Two weeks ago I had a plan. My future had an outline. I am a student in Michael and Amy Port’s Heroic Public Speaking grad school and I was scheduled to return to NYC in April for the fifth in-person session. Then I had the great honor to be invited to give two talks at the American Association of Thoracic Surgery in NYC at the end of April.
Every day I knew where I had to direct my attention – to my plan.
Like most of us, the plan is at least on hold, if not over.
Jocko Willink, the Navy Seal, often says “Problem? Good.” Problems can be viewed as opportunities, as they almost always are. The lockdown caused by the coronavirus has created opportunities to write, work on projects that were put on hold, learn a language, getting prepped for when this mess abates, all sorts of things. Great chances to direct your attention to something new.
Despite this “good,” by day eight of our home incarceration I started to the find business of directing my attention to be more difficult, for several reasons.
The first reason is the sudden lack of constraints. I had deadlines and dates and expectations I was being held to. Classic accountability material that is so effective for moving the needle forward.
The second reason is the number of choices before me. Without my previous constraints I now have endless number of options. Clean up my filing system. Garden. Write a book. Study Italian. Organize my closet. Work on a new talk. Create a protocol for the proper loading of dishes into the dishwasher that everyone will have to follow. I recommend the TED talk by Barry Schwartz, “The Paradox of Choice” for more on this topic.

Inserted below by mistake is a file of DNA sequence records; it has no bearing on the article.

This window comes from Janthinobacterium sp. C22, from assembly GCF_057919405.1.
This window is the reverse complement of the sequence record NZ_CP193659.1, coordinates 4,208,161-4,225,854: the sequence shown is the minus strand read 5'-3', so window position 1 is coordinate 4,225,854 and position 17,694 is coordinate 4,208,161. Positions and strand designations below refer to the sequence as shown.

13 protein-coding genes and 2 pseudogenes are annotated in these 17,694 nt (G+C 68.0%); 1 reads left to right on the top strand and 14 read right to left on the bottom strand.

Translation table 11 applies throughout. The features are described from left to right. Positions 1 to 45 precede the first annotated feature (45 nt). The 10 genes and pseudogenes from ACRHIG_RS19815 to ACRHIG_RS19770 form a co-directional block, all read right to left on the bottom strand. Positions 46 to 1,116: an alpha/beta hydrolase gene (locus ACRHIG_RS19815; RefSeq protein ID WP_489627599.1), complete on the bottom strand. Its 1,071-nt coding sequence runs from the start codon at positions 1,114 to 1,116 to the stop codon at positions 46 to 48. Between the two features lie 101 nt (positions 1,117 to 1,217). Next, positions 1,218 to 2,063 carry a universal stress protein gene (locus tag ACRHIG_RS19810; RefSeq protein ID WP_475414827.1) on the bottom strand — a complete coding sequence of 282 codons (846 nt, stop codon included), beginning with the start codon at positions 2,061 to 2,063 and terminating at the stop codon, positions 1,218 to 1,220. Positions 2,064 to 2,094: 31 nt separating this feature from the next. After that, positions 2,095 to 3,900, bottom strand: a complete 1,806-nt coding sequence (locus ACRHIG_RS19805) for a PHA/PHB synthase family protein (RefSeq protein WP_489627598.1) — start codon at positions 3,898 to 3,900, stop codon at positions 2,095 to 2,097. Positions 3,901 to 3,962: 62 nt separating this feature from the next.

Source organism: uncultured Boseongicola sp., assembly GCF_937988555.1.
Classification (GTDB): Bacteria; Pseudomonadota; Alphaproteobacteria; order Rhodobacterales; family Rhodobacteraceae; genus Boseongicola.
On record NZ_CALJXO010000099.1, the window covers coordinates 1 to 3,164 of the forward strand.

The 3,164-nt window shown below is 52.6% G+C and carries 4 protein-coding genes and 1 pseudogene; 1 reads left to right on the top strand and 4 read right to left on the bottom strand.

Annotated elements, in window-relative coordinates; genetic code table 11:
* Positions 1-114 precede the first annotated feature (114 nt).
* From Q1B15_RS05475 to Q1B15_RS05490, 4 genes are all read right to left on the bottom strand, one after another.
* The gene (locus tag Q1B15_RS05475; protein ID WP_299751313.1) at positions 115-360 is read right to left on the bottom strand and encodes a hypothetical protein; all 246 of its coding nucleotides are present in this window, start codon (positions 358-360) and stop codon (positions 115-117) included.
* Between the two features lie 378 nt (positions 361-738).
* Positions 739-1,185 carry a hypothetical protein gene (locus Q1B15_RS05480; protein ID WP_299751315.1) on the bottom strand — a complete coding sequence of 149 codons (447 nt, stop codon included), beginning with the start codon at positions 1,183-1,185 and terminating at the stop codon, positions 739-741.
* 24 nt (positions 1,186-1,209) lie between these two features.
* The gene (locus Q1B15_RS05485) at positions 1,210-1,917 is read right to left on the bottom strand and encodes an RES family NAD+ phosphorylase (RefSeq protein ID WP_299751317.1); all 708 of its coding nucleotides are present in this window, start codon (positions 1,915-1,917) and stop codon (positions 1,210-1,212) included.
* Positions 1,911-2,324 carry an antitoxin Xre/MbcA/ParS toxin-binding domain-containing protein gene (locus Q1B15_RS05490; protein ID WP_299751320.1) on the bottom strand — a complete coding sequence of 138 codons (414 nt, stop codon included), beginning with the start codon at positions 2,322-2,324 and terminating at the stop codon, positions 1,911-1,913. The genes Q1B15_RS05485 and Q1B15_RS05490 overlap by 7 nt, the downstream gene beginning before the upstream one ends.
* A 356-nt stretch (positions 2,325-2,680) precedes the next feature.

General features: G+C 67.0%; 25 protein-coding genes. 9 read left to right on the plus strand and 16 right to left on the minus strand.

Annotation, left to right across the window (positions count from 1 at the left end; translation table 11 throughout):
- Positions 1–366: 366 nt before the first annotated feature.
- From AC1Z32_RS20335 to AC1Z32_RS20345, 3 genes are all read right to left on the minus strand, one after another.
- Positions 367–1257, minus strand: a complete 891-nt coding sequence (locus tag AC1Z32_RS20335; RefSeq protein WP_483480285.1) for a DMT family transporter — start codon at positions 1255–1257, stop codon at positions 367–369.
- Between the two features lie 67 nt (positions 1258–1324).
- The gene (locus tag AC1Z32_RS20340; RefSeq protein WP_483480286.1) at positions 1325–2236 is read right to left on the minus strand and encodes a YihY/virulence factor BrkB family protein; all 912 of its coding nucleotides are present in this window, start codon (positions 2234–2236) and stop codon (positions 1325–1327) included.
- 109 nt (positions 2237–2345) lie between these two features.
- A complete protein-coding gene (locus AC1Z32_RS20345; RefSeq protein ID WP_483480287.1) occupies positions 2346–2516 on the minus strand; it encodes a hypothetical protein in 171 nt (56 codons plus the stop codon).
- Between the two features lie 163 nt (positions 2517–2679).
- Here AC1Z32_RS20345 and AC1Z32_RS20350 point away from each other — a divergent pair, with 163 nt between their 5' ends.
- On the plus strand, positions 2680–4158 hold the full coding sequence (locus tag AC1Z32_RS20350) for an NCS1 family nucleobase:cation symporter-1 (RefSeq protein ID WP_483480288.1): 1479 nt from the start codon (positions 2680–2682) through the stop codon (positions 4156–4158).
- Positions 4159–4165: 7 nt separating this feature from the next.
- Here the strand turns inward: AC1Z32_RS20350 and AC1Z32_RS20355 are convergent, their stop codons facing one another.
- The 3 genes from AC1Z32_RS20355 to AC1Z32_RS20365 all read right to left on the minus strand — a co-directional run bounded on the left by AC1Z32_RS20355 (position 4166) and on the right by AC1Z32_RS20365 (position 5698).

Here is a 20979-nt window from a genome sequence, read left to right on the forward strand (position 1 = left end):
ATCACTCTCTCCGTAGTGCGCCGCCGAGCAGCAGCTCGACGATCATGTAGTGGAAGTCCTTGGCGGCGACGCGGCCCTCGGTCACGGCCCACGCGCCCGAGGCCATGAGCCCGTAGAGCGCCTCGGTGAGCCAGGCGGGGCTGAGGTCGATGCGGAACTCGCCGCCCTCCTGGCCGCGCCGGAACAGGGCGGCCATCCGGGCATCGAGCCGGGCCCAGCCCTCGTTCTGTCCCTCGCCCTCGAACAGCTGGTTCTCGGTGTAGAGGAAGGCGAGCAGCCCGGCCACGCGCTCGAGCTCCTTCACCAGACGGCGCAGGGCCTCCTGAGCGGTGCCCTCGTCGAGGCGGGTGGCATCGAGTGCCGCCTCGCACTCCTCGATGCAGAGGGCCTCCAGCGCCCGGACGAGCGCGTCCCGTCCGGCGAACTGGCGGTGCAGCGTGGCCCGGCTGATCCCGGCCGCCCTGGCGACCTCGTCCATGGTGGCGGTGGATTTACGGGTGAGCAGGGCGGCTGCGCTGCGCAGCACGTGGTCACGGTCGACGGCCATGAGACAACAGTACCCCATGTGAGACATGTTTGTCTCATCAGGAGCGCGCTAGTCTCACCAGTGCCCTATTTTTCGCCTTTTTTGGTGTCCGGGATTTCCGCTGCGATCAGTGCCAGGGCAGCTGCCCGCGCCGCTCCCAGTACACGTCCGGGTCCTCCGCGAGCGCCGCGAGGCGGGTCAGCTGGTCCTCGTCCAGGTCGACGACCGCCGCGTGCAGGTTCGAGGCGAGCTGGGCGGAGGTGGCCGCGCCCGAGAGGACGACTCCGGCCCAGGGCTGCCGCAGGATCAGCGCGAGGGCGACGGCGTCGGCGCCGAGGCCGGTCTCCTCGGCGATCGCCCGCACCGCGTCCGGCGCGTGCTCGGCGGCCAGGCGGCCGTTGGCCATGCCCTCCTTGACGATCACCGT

And, as Robert Sapolsky outlines so well in his book, Behave, the more choices we have, the more our prefrontal cortex – the “decider” – has to work, which creates cognitive fatigue and the risk of a downward spiral into Netflix country.
The third reason is the ambient emotional state of the world. The normal energy of the world is gone. Today it is cloudy and rainy in Minneapolis. My dog walks feel lonely and isolated.
The fourth reason is the draw to the news and the financial markets. At the start of this mess, I found myself checking the news many times throughout the day, each time being yet another distraction from being present with my family, or whatever I was doing. But I soon realized that it was way more than just a distraction of my attention. It was often a derailment of my thinking and emotions into a thicket of fear and anxiety.
I realized I needed some new constraints to manage my attention in this new, but temporary, reality:
First, check news at most twice daily, once around 11 AM and possibly at 4-5 PM. When I do check the news, it is only to check the major headlines, and I restrict myself to the New York Times. I find the television channels to be too sensationalistic and upsetting. My only goal here is not to live with my head in the sand. If ever there was a time when acceptance is the order of the day, this is it. For me, reading the news constantly only makes it more difficult to accept the reality of this mess.
Second, write in my gratitude journal, do loving kindness meditation, and read in the morning with my coffee. Again, no news despite the gravitational pull of my eyes and brain to my iPhone.
Third, pay attention to paying attention to my wife and daughters, and others I encounter on my walks or at the grocery store, while being patient, non-reactive, and kind.
Fourth, focus on exercise with two walks per day, 2 stationary bike sessions, pushups, pull-ups, and weights everyday.
Fifth, continue to work on my talks and writing “as if.” As if they will once again be relevant, because they will be.
Some days are better than others. More than ever the daily habits of having the right intention, discipline, and commitment are critical to staying resilient, no matter what.